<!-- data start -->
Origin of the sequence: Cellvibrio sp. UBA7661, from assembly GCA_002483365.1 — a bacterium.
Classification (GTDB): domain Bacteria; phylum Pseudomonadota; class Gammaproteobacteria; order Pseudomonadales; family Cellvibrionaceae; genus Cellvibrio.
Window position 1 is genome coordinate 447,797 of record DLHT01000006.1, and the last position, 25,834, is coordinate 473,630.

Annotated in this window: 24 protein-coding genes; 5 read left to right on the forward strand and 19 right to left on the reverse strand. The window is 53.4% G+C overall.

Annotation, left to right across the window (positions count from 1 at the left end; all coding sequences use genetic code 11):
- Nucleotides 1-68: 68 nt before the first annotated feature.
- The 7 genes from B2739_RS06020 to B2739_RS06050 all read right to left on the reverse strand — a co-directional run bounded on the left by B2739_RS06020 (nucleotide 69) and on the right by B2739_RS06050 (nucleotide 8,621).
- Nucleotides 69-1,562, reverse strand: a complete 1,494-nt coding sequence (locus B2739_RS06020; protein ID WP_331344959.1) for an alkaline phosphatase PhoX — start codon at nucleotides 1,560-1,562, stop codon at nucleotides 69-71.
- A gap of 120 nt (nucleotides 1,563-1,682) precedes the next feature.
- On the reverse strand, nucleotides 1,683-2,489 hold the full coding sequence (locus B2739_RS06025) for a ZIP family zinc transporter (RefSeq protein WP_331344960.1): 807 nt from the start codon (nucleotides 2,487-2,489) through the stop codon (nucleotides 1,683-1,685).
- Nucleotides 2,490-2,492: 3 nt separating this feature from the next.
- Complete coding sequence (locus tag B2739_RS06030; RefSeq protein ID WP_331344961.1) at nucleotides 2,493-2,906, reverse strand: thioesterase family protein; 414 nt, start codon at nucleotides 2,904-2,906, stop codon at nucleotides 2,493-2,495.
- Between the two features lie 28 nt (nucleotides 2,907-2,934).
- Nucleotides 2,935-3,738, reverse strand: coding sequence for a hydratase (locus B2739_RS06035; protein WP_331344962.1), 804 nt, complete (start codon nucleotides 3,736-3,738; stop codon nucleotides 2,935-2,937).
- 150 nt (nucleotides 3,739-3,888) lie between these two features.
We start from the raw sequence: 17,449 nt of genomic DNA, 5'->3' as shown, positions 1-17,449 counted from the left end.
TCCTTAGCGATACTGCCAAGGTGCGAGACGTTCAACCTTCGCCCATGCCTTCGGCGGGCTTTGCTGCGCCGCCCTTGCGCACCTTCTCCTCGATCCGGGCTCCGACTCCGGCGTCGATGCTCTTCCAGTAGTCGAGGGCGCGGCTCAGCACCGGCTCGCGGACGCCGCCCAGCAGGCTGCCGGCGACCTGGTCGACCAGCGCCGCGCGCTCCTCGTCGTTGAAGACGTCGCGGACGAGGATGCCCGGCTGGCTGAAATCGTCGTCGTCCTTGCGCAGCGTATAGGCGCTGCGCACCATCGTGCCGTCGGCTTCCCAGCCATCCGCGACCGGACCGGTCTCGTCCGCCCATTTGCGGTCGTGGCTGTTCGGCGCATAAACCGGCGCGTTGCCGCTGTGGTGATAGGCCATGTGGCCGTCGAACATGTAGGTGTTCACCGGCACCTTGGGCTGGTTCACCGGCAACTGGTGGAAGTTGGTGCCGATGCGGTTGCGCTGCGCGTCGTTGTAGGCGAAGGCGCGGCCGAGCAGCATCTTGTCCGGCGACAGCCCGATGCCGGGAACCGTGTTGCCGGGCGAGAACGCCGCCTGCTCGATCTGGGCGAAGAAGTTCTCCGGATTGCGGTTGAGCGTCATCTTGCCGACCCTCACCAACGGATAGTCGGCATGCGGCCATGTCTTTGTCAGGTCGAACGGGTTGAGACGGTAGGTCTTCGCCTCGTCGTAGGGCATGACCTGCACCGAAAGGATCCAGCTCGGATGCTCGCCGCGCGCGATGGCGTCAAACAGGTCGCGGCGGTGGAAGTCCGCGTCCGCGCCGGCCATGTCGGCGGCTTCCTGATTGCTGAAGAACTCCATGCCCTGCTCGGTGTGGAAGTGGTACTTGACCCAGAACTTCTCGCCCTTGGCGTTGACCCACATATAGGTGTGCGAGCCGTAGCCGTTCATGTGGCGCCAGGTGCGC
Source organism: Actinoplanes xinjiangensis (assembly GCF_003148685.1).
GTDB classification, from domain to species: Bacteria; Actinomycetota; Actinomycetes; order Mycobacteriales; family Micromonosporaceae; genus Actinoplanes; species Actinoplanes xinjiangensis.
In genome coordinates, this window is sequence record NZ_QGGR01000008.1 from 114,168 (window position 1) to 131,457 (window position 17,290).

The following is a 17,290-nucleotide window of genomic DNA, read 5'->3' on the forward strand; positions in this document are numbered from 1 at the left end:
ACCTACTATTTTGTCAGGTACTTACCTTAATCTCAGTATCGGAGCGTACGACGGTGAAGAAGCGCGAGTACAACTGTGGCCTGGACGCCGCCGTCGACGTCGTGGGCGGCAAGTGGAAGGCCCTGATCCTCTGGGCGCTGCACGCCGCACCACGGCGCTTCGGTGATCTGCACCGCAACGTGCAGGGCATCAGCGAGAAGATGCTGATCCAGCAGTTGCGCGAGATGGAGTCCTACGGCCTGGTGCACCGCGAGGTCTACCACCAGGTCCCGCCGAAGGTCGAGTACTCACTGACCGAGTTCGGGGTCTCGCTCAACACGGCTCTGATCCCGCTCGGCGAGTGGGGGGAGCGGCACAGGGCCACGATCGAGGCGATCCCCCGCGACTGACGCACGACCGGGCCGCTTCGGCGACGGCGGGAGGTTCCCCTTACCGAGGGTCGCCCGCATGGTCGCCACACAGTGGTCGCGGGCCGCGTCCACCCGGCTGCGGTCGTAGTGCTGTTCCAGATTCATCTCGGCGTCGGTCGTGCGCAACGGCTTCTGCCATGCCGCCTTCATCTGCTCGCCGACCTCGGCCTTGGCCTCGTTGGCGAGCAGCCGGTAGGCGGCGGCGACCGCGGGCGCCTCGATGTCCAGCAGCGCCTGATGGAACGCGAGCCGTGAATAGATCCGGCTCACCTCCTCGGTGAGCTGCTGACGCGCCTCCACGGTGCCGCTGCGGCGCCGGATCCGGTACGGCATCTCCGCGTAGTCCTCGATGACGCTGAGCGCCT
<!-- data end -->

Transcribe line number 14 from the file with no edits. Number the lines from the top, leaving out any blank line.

- Nucleotides 2,935-3,738, reverse strand: coding sequence for a hydratase (locus B2739_RS06035; protein WP_331344962.1), 804 nt, complete (start codon nucleotides 3,736-3,738; stop codon nucleotides 2,935-2,937).